If you study the system diagram in my previous post that described the heating hot water system that I am discussing, you will notice that the HVAC pumps are to some extent, in
parallel with the Process pumps. I have reproduced the system diagram below with both sets of pumps highlighted in yellow for your reference in the following discussion.
I say “to some extent in parallel” because while both pumps share the same suction header (upper green highlight), they do not share a common discharge point until after they have pumped through the loads they serve and connect to the return header (lower green highlight). If they were directly in parallel both the pump suction and pump discharge would have a common point of connection prior to serving the loads.
But, you will notice that there is a balance valve on the discharge side of the process pumps (blue highlight). This valve is probably there to allow the system to continue to circulate water even if the process loads area closed off. Maintaining some circulation is desirable in that it will prevent pump heat1 from building up in the pump body and causing cavitation. It also helps maintain the water chemistry and water quality. So spending a little energy on recirculation is probably not a bad idea.
The process pumps are a different type of pump from the HVAC pumps (in-line vs. base mounted end suction) and likely have a different pump curve. Based on past experience, seeing pumps with potentially different characteristics in parallel is a “red flag” of a potential interaction that may be different from what you might expect and cause unanticipated operating results.
Specifically, if one of the pumps has a pump curve that is capable of generating pressures in excess of the shut off head of the other pump, then in some operating modes, the pump with the higher pressure capability can stop the other pump from producing flow, just as if you had closed a valve. This can create mysterious loss of flow problems until you realize what is going on and make a change to correct it.
To illustrate this problem, consider the following pump curves, which illustrate a situation we have set up at the Pacific Energy Center for training purposes. This first curve is typical for one of the two pumps that were installed for the ice storage system at the
facility. Originally, there were two identical pumps with impeller curves that matched the one highlighted in light blue below.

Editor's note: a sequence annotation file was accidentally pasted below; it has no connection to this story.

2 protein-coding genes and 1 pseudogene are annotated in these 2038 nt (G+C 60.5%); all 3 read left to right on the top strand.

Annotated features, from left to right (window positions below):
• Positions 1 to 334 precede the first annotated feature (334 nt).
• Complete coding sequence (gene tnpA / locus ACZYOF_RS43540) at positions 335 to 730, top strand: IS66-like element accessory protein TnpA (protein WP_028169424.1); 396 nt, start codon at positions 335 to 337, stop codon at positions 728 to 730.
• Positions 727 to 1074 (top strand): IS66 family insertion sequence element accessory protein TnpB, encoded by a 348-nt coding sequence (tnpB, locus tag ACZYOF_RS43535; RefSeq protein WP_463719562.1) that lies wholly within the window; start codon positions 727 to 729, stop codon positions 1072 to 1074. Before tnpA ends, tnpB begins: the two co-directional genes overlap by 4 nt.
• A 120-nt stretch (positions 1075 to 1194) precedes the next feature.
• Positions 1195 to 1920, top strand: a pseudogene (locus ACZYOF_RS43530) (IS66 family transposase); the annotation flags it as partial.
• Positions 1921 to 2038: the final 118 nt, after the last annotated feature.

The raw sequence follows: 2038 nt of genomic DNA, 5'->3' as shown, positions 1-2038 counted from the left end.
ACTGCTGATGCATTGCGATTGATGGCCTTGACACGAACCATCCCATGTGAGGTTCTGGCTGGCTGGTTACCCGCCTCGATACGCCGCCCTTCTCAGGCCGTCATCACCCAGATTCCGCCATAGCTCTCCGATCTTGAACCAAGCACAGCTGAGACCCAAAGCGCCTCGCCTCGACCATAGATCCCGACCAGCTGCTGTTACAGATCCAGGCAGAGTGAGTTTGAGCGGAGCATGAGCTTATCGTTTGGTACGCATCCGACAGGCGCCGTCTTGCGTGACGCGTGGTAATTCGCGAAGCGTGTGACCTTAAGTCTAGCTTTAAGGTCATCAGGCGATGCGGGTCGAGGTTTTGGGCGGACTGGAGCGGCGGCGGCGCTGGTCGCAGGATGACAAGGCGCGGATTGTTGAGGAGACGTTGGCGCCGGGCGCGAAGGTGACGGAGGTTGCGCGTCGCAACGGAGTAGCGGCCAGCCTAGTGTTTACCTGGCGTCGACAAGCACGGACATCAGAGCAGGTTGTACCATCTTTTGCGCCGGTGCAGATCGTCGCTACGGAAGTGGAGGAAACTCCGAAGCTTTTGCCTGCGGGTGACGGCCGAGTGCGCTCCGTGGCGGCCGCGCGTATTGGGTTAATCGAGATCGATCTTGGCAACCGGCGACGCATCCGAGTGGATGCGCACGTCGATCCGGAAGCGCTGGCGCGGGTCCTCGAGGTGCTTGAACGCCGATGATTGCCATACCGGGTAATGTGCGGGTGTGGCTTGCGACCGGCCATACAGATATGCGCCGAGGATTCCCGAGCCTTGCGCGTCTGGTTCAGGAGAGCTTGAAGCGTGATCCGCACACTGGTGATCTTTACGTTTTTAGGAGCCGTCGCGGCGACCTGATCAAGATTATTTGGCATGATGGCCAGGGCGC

The design intent was that both pumps operate together with each pump producing 53 gpm of flow at 110 ft.w.c. for a combined performance of 106 gpm at 110 ft.w.c. The parallel pump curve for both pumps operating together would look like the following
When we tested the system during the first of our ongoing series of Retrocommissioning workshops, we discovered that the pumps were over-sized and that we could deliver the required flow of 106 gpm with only 58 ft.w.c. of head. The result was that we trimmed
the impeller of one pump to provide this level of performance and left the other pump untouched.
As a result we had two dissimilar pumps in parallel, one with the curve highlighted below in light blue and the other with the curve highlighted in orange.
If you construct the parallel pump curve for these two pumps, you get a curve with a “funny” shape as illustrated by the dark blue curve below.
The result, when the existing system curve is imposed on the combined pump curve, is as illustrated below.
Bottom line is that P2 (with the smaller impeller) running alone delivers the design flow, just as we intended. But if we start P1, it over-powers P2, delivering more flow than required all by itself while P2 is dead headed by the pressure produced by P1, providing not flow but consuming energy (and generating pump heat) any time it runs. This would normally be an undesirable situation, but we allow it to persist at the PEC to demonstrate the phenomenon.
So, for the reason illustrated above, dissimilar pumps piped in parallel are a “red flag” for me. Since the system I was looking at in Newport had the potential for this type of problem I wanted to see if I could detect it with my data logging effort.
Ultimately, I decided to use two of the inputs I had available to me to monitor the current used by the HVAC hot water pumps. My theory was that since they served a constant volume circuit, the power required and current consumed should hold fairly constant. If it varies, then that is a clue to me that something – perhaps the interaction with the process pumps – is pushing them around on their pump curve, meriting further analysis.
I supplemented the current logging with a pump test using the existing gauges so that I could assess the operating point of the pumps at the time I installed the loggers via the pump curves. I will discuss this in more detail in a subsequent post.
For those who are interested in the reasoning behind our decision to trim the impellers on the PEC pumps (for instance why did we do that instead of installing a variable speed drive), you will find that information and more in a new design brief titled Centrifugal Pump Application and Optimization, which can be downloaded at no cost from the Energy Design Resources web site.
Senior Engineer – Facility Dynamics Engineering